Vol. 120, No. 1 (Supplement) 2015
Supplement abstract

Autophagic process is sexually different in VSMCs from human male and female neonates

Published 2015-09-30


  • Sex differences,

How to Cite

Campesi, I., Occhioni, S., Fois, M., Capobianco, G., Dessole, S., Franconi, F., & Montella, A. (2015). Autophagic process is sexually different in VSMCs from human male and female neonates. Italian Journal of Anatomy and Embryology, 120(1), 91. Retrieved from https://oajournals.fupress.net/index.php/ijae/article/view/4045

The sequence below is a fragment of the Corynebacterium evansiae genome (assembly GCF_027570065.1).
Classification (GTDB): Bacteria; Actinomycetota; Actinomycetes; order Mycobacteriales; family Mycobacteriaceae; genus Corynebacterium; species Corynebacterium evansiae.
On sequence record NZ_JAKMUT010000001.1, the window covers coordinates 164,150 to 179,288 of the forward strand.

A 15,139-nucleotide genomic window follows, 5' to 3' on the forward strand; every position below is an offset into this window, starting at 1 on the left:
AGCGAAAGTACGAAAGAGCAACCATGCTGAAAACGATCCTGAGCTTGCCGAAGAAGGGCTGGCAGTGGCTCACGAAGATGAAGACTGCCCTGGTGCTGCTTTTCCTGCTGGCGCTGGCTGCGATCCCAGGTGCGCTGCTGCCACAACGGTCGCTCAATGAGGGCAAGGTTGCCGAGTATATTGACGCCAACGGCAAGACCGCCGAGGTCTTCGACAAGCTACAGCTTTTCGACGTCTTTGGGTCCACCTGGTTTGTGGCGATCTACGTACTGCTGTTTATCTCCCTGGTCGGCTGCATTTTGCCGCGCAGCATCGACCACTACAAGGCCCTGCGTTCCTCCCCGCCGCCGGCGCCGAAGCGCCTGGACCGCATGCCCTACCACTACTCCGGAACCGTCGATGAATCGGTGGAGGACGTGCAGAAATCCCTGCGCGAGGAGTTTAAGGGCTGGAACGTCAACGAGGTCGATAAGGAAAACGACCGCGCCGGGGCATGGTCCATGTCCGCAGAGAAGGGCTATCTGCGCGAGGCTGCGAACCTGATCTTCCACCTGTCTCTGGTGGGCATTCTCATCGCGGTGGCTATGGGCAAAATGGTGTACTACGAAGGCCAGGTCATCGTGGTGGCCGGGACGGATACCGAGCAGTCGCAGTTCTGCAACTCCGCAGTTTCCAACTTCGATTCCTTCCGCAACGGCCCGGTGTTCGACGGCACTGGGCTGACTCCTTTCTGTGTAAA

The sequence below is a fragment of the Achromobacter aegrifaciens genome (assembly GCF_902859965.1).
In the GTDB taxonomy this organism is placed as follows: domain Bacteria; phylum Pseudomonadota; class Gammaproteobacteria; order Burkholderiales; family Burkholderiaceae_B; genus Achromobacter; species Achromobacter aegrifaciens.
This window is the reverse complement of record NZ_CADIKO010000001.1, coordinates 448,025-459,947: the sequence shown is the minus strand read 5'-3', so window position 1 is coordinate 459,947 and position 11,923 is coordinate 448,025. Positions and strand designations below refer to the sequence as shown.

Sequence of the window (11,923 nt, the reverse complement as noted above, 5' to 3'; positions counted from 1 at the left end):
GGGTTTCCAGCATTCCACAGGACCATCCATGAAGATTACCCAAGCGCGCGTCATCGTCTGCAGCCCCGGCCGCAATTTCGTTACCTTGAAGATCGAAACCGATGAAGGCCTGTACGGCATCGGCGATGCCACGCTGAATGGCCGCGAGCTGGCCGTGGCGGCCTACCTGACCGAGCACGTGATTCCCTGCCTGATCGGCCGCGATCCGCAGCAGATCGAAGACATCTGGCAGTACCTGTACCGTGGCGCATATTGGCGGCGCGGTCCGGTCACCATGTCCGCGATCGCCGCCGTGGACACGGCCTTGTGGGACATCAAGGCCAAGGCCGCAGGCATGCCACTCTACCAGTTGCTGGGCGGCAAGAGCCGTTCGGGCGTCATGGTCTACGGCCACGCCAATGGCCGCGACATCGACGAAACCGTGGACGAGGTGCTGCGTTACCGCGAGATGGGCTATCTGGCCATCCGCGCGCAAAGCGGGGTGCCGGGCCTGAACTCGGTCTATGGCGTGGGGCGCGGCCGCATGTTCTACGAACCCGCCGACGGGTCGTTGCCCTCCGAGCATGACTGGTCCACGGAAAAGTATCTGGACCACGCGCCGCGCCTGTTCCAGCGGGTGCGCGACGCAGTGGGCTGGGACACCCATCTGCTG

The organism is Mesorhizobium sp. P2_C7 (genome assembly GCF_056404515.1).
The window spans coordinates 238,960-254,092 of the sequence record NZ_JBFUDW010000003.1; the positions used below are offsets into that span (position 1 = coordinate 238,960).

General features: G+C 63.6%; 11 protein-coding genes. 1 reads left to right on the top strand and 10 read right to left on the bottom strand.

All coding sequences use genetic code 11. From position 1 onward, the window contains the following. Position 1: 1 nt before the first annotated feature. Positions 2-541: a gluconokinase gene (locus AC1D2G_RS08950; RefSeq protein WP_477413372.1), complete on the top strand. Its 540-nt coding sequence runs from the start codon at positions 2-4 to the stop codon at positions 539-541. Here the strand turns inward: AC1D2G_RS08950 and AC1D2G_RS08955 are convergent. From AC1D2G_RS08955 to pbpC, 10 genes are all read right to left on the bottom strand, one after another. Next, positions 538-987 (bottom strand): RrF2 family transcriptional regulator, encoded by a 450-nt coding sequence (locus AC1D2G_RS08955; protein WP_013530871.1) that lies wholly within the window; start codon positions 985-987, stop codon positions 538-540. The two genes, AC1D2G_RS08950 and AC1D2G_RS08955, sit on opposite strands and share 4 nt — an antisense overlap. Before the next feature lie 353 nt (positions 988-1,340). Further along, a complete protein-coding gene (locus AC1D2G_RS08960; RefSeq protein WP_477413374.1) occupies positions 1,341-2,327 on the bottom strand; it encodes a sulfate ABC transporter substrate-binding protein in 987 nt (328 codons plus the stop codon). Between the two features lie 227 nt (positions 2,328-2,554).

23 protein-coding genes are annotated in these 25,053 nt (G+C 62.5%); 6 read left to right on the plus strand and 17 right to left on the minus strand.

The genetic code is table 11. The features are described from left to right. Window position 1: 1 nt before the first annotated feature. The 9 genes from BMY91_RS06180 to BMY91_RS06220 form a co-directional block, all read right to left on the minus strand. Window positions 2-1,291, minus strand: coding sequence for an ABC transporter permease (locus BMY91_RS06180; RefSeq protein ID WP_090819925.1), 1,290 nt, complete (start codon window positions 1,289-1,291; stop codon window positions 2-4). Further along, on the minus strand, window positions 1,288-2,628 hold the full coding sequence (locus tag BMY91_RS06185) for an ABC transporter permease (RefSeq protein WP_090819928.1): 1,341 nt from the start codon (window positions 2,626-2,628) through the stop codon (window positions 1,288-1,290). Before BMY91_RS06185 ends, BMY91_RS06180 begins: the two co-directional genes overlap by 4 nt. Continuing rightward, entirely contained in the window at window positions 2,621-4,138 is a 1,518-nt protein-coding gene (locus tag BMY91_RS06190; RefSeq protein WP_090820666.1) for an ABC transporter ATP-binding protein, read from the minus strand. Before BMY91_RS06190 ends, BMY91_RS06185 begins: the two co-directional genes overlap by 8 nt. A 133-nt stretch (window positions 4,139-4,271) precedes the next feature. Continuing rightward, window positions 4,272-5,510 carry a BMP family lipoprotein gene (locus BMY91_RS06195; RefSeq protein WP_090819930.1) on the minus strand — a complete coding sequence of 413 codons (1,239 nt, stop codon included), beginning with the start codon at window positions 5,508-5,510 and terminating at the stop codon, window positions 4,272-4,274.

Sex has largely been neglected in cellular studies. Autophagy is a sophisticatedly reg- ulated homeostatic mechanism, which ensures cell’s constituent turnover. Under physiological conditions, autophagy levels are usually low (constitutive autophagy), but can be induced by numerous cellular stresses such as starvation. The influence of sex on autophagy has been studied either in vitro or in vivo, and previous our findings demonstrated the existence of sex differences in rat heart and HUVECs. Vascular smooth muscle cells (VSMCs) are a good experimental model for studying the physiopatholo- gy of the cardiovascular system, in which autophagy plays an important physiological role. Therefore, we investigated the occurrence of sexual dimorphism in constitutive and starvation-induced autophagy between the VSMCs obtained from human umbilical cord arteries (HUASMCs) of male (MHUASMCs) and female (FHUASMCs) neonates. HUASMCs were isolated from the umbilical cord of healthy and normal weight male and female neonates. The expression of oestrogen receptor (ER-α and ER-β) and the primary molecules involved in autophagic process [the mammalian target of rapamycin (mTOR), beclin-1 and microtubule-associated protein 1 light chain 3 (LC3)] were analysed by western blotting. Both cell types expressed both isoforms of the oestrogen receptor (ER): ER-β was higher expressed in the MHUASMCs than the FHUASMCs while ER-α was similarly expressed in both sexes. The level of constitutive autophagy, measured as LC3II/I ratio was higher in FHUASMCs than in MHUASMCs, while male cells had an higher expression of Beclin-1, indicating that constitutive autophagy was at least partly beclin-1-independent. mTOR activity, a regulator of autophagy, did not vary between the sexes, indicating that the observed differences could not be attributed to this central pathway. Starvation promoted autophagy in both MHUASMCs and FHUASMCs, but the increase was more pro- nounced in FHUASMCs. Our results show that sex-differences start in utero and are parameter-specific, suggesting that HUASMCs of both sexes are necessary in in vitro studies to elevate the quality and translational value of research results. The observed differences in the autophagic process could help to emeliorate our knowledge on sex-differences observed in cardiovascular diseases.